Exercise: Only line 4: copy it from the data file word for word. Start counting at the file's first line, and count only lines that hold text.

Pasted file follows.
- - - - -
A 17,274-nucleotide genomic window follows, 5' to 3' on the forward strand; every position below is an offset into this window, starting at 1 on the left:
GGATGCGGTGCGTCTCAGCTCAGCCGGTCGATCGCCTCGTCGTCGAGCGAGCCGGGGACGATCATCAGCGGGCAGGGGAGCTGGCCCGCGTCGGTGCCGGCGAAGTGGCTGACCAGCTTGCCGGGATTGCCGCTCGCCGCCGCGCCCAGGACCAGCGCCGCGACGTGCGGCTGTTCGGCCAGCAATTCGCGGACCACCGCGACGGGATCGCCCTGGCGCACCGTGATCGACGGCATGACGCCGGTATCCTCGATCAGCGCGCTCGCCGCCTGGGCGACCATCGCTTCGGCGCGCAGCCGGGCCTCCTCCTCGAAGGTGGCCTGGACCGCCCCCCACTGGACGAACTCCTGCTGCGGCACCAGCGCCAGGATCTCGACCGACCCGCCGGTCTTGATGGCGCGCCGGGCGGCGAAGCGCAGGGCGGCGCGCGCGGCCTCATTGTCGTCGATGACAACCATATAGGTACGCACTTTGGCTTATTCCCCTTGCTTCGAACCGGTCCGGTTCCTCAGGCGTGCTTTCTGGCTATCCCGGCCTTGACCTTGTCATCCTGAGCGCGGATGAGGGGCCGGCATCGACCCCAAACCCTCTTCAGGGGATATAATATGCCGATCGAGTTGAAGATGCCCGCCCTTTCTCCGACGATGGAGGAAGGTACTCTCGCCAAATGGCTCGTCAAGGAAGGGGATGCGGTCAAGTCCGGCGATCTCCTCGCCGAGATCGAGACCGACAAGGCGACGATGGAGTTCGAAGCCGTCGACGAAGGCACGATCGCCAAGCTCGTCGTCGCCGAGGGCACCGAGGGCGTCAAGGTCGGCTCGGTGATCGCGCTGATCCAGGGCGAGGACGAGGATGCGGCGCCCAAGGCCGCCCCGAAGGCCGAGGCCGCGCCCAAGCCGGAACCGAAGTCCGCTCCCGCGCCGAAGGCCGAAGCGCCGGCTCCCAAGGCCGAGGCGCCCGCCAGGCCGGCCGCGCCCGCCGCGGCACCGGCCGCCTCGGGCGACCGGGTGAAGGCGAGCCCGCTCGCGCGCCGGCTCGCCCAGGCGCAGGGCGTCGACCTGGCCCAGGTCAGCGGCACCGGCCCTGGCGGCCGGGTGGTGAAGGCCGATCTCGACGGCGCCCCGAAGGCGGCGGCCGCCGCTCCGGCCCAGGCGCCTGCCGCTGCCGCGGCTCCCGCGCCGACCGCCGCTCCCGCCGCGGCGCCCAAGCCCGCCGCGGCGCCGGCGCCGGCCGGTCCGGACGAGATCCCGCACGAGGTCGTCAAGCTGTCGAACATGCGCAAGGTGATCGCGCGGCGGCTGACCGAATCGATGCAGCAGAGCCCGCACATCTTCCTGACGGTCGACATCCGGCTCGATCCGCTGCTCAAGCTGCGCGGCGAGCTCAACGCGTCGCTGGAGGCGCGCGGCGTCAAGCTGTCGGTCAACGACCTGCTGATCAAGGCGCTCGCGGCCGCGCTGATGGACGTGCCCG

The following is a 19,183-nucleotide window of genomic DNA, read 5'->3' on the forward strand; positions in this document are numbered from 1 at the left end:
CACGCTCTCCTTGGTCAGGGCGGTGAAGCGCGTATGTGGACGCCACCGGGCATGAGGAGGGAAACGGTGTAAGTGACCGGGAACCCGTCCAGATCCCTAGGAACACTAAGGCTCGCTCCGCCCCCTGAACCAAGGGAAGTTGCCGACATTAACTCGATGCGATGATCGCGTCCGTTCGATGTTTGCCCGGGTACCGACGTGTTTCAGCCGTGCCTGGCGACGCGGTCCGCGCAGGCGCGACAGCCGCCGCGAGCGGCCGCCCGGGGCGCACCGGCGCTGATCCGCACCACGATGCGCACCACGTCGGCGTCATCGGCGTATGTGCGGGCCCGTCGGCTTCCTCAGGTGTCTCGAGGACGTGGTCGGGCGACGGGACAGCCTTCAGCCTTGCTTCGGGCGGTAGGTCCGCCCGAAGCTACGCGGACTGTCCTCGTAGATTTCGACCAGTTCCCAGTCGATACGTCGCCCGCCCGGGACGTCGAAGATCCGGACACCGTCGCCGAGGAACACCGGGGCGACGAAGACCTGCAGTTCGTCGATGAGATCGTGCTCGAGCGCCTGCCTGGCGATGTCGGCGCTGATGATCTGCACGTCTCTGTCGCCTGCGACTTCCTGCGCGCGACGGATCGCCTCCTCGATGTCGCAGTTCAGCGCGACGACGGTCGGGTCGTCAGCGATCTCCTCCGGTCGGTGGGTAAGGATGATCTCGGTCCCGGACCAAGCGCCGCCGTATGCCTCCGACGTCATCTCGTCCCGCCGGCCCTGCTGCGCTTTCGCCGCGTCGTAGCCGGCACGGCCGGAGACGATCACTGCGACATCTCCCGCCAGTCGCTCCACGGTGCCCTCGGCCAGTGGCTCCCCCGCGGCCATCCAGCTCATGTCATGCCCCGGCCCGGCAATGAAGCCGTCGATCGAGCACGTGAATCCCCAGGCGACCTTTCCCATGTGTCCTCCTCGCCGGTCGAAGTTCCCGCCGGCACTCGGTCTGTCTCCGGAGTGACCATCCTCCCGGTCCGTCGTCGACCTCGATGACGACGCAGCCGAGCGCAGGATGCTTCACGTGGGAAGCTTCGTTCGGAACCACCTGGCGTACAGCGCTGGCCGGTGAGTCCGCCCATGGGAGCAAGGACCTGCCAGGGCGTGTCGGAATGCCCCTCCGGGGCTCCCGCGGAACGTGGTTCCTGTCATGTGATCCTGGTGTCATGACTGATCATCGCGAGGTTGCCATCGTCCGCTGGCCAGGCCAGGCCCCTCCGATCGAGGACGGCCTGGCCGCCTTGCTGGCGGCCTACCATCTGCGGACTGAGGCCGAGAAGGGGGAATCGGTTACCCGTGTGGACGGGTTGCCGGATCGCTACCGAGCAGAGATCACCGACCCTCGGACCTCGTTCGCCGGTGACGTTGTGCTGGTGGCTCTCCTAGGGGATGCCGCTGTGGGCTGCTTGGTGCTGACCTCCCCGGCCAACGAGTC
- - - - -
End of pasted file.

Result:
CACGCTCTCCTTGGTCAGGGCGGTGAAGCGCGTATGTGGACGCCACCGGGCATGAGGAGGGAAACGGTGTAAGTGACCGGGAACCCGTCCAGATCCCTAGGAACACTAAGGCTCGCTCCGCCCCCTGAACCAAGGGAAGTTGCCGACATTAACTCGATGCGATGATCGCGTCCGTTCGATGTTTGCCCGGGTACCGACGTGTTTCAGCCGTGCCTGGCGACGCGGTCCGCGCAGGCGCGACAGCCGCCGCGAGCGGCCGCCCGGGGCGCACCGGCGCTGATCCGCACCACGATGCGCACCACGTCGGCGTCATCGGCGTATGTGCGGGCCCGTCGGCTTCCTCAGGTGTCTCGAGGACGTGGTCGGGCGACGGGACAGCCTTCAGCCTTGCTTCGGGCGGTAGGTCCGCCCGAAGCTACGCGGACTGTCCTCGTAGATTTCGACCAGTTCCCAGTCGATACGTCGCCCGCCCGGGACGTCGAAGATCCGGACACCGTCGCCGAGGAACACCGGGGCGACGAAGACCTGCAGTTCGTCGATGAGATCGTGCTCGAGCGCCTGCCTGGCGATGTCGGCGCTGATGATCTGCACGTCTCTGTCGCCTGCGACTTCCTGCGCGCGACGGATCGCCTCCTCGATGTCGCAGTTCAGCGCGACGACGGTCGGGTCGTCAGCGATCTCCTCCGGTCGGTGGGTAAGGATGATCTCGGTCCCGGACCAAGCGCCGCCGTATGCCTCCGACGTCATCTCGTCCCGCCGGCCCTGCTGCGCTTTCGCCGCGTCGTAGCCGGCACGGCCGGAGACGATCACTGCGACATCTCCCGCCAGTCGCTCCACGGTGCCCTCGGCCAGTGGCTCCCCCGCGGCCATCCAGCTCATGTCATGCCCCGGCCCGGCAATGAAGCCGTCGATCGAGCACGTGAATCCCCAGGCGACCTTTCCCATGTGTCCTCCTCGCCGGTCGAAGTTCCCGCCGGCACTCGGTCTGTCTCCGGAGTGACCATCCTCCCGGTCCGTCGTCGACCTCGATGACGACGCAGCCGAGCGCAGGATGCTTCACGTGGGAAGCTTCGTTCGGAACCACCTGGCGTACAGCGCTGGCCGGTGAGTCCGCCCATGGGAGCAAGGACCTGCCAGGGCGTGTCGGAATGCCCCTCCGGGGCTCCCGCGGAACGTGGTTCCTGTCATGTGATCCTGGTGTCATGACTGATCATCGCGAGGTTGCCATCGTCCGCTGGCCAGGCCAGGCCCCTCCGATCGAGGACGGCCTGGCCGCCTTGCTGGCGGCCTACCATCTGCGGACTGAGGCCGAGAAGGGGGAATCGGTTACCCGTGTGGACGGGTTGCCGGATCGCTACCGAGCAGAGATCACCGACCCTCGGACCTCGTTCGCCGGTGACGTTGTGCTGGTGGCTCTCCTAGGGGATGCCGCTGTGGGCTGCTTGGTGCTGACCTCCCCGGCCAACGAGTC